The Cane Lady


Today like yesterday, from the HT 2011 photo contest by Orlando Luis Pardo.

The taxi stops for a woman who flagged it down.  She’s old, though it’s hard to say how old – but she’s got to be over 75. She’s carrying a cane with some colored ribbons wrapped around it. But what catches one’s attention even more is her overly bowed leg, probably from birth.

The taxi driver is a few years younger than the woman, but he seems in better health. He’s in a hurry, causing him to park the car badly, something that could earn him a fine if the police sneak up on him. But still, he couldn’t just leave the old woman standing there.

A tall strong man, standing alongside the woman, tries to open the door so he can help her get in. But it won’t open, bringing the taxi driver’s irritation to a head. “What do you mean the door won’t open?! Just use a little force.” The woman has to lean on her cane to go around the car, slowly, and open the other door herself.

The tall strong man — who’s not her companion — asks her to scoot over so that he can squeeze in too. It’s difficult for the lady to move inside the cramped car. The driver’s nerves can’t take any more. Here he’s stopped in the middle of the street trying to help this “grandma” and it’s taking way longer than he thought.

In the end everybody’s inside. The driver wants to smooth over his words, which had come out sounding so rude just then. He then tells the tall strong man that this lady shouldn’t go out alone on the street at her his age.

“Granma,” he says to her, “Listen, where are you going in Havana?” (the taxi’s route is from Cojimar to the center of Havana). The woman in the back seat tries to accommodate her long skirt, which is pinned under the strong man. She doesn’t say anything. In fact she pretends not to have heard.

“Sorry to pry, but you should have someone on the street with you. What are you going so far for?”

The lady, seemingly with reluctance, answers that she’s going to the hospital.

“To the hospital?” the cabbie responds in an incredulous tone. He directs himself to the other man commenting, “That’s what she says, but I’m sure she’s going to wander all over Havana, her family safe and sound at home and here she is wandering around in the streets.”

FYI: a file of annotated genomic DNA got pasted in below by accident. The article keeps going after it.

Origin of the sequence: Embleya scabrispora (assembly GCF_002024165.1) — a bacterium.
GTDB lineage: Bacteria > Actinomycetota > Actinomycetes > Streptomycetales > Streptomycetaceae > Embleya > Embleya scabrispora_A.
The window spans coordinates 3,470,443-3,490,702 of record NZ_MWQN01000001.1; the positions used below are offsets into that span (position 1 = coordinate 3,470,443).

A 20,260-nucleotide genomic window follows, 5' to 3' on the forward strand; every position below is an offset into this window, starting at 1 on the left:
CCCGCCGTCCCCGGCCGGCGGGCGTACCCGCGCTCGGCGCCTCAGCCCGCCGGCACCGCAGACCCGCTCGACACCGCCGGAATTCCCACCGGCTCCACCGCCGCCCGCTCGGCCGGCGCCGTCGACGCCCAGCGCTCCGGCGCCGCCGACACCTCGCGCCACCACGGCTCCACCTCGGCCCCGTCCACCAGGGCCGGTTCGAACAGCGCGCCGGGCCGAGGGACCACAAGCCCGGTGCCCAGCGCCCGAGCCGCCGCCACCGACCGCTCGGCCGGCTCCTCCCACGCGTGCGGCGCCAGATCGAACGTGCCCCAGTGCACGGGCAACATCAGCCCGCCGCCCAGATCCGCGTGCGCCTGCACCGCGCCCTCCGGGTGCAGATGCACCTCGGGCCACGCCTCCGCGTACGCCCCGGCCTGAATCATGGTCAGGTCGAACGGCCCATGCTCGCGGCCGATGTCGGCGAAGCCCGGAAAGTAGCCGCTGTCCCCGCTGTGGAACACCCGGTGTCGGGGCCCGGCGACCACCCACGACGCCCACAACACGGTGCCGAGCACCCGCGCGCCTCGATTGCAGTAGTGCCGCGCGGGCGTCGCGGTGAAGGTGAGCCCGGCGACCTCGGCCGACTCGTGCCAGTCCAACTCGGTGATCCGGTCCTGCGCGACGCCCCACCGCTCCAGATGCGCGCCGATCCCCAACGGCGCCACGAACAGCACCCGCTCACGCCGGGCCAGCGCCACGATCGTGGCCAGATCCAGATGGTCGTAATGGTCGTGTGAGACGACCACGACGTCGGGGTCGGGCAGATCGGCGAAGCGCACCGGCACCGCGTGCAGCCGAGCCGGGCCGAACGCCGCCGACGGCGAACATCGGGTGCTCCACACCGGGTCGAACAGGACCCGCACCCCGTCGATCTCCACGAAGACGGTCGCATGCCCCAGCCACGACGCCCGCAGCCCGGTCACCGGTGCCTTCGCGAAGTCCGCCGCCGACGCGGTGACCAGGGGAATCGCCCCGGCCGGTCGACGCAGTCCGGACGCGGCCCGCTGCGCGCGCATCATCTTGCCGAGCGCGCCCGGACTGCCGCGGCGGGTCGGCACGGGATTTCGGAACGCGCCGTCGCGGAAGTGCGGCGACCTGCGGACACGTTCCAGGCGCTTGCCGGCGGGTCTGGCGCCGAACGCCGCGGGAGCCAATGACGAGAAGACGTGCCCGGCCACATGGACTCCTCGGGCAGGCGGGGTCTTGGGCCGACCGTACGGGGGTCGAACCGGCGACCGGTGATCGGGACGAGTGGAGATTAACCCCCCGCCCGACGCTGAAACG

The tall, strong man replies only with a smile, apparently he’s more concerned with figuring out why he couldn’t open the door.

For rest of the journey the taxi driver doesn’t stop giving the lady advice, scolding her and trying to find out where she’s really going and trying to figure out whether a trip as dangerous as this is worth it in her condition.

Finally the lady gives him the name of a hospital and the driver assures her that although his route doesn’t go that far, he’s going to go there just to drop her at the front entrance of that hospital. And that’s what he did. When I got out, I saw them heading off in that direction.

There’s no doubt that the lady appreciated the kind gesture. I think that on that day she was probably more preoccupied than on others, or maybe a little tired, or it’s possible she had gotten a little money and wanted to treat herself to a pleasant taxi ride.

I don’t know, but almost every day I see her with her cane on the bus or walking slowly down some street in Havana or Cojimar, without anyone helping her.


Caridad: If I had the chance to choose what my next life would be like, I’d like to be water. If I had the chance to eliminate a worst aspect of the world I would erase fear. Of all the human feelings I most like I prefer friendship. I was born in the year of the first Congress of the Cuban Communist Party, the day that Gay Pride is celebrated around the world. I no longer live on the east side of Havana; I’m trying to make a go of it in Caracas, and I continue to defend my right to do what I want and not what society expects of me.

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